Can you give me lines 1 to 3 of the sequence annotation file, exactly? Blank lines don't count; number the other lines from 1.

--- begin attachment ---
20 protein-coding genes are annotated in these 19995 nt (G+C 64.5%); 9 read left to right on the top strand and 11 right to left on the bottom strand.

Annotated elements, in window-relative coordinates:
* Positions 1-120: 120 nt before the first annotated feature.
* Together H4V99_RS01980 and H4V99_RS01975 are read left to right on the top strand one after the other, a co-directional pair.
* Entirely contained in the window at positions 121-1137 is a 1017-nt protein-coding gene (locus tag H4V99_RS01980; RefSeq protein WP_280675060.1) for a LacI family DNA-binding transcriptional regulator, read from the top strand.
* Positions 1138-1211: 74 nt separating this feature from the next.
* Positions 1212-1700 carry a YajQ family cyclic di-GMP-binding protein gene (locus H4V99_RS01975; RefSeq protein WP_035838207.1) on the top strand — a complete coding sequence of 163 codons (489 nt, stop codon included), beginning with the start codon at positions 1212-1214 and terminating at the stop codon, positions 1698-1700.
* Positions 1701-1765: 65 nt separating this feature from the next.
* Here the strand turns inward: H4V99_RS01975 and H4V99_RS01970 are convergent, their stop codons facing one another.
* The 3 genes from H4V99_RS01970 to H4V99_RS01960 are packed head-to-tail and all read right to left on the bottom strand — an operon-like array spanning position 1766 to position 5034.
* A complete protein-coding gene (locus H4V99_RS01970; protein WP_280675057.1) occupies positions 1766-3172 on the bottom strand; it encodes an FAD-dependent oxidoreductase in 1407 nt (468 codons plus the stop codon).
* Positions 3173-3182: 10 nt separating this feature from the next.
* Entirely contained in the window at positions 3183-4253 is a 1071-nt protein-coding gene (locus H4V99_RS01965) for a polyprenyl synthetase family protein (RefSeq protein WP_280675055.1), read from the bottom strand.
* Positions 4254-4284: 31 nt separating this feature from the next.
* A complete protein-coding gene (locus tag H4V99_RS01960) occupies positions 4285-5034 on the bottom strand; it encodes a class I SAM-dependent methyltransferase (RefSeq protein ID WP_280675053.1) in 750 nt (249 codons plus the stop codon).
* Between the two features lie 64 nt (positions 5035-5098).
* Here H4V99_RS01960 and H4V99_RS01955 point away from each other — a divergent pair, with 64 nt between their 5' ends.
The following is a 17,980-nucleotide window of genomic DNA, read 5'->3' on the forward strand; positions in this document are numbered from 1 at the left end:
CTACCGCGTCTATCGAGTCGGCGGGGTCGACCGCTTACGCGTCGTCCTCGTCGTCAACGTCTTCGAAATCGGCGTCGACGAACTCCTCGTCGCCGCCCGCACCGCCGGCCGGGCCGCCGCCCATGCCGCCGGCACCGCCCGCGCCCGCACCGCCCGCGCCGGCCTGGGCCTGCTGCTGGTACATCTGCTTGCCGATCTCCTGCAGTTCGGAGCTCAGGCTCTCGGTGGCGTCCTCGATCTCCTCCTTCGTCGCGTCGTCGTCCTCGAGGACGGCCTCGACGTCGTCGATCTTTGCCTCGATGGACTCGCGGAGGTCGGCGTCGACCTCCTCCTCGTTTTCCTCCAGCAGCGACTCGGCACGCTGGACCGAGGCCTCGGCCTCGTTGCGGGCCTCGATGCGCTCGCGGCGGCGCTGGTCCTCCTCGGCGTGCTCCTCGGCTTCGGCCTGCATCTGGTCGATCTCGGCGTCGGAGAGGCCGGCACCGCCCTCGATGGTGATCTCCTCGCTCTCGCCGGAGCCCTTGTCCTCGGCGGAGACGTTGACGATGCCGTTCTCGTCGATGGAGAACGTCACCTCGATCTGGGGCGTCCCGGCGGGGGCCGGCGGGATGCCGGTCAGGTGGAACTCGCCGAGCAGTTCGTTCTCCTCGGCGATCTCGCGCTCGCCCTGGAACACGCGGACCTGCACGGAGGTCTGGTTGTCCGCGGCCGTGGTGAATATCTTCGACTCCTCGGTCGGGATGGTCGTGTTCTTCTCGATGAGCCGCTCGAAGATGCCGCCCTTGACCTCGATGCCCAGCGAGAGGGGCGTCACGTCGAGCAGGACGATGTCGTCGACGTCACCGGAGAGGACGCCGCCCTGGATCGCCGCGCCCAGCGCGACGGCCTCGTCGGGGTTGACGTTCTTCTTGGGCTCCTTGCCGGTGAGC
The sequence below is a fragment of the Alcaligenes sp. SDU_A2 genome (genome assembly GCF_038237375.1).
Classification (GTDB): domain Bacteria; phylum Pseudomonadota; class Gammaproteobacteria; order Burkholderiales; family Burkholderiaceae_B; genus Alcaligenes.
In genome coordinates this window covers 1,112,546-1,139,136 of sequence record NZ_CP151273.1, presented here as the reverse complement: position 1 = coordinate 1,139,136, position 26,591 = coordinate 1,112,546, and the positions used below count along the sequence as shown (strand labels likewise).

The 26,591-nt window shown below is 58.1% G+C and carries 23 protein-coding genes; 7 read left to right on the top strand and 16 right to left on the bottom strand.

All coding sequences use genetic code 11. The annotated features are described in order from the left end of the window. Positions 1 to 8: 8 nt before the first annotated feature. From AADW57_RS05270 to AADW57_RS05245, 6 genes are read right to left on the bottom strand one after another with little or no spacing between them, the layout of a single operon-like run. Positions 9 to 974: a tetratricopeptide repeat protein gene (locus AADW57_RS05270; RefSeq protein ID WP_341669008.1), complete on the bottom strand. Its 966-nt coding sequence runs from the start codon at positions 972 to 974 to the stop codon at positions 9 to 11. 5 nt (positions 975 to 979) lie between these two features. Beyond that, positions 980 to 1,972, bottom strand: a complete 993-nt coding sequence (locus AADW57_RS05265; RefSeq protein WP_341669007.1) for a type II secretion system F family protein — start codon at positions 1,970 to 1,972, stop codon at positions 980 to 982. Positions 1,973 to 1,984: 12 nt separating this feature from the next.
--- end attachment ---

20 protein-coding genes are annotated in these 19995 nt (G+C 64.5%); 9 read left to right on the top strand and 11 right to left on the bottom strand.

Annotated elements, in window-relative coordinates:
* Positions 1-120: 120 nt before the first annotated feature.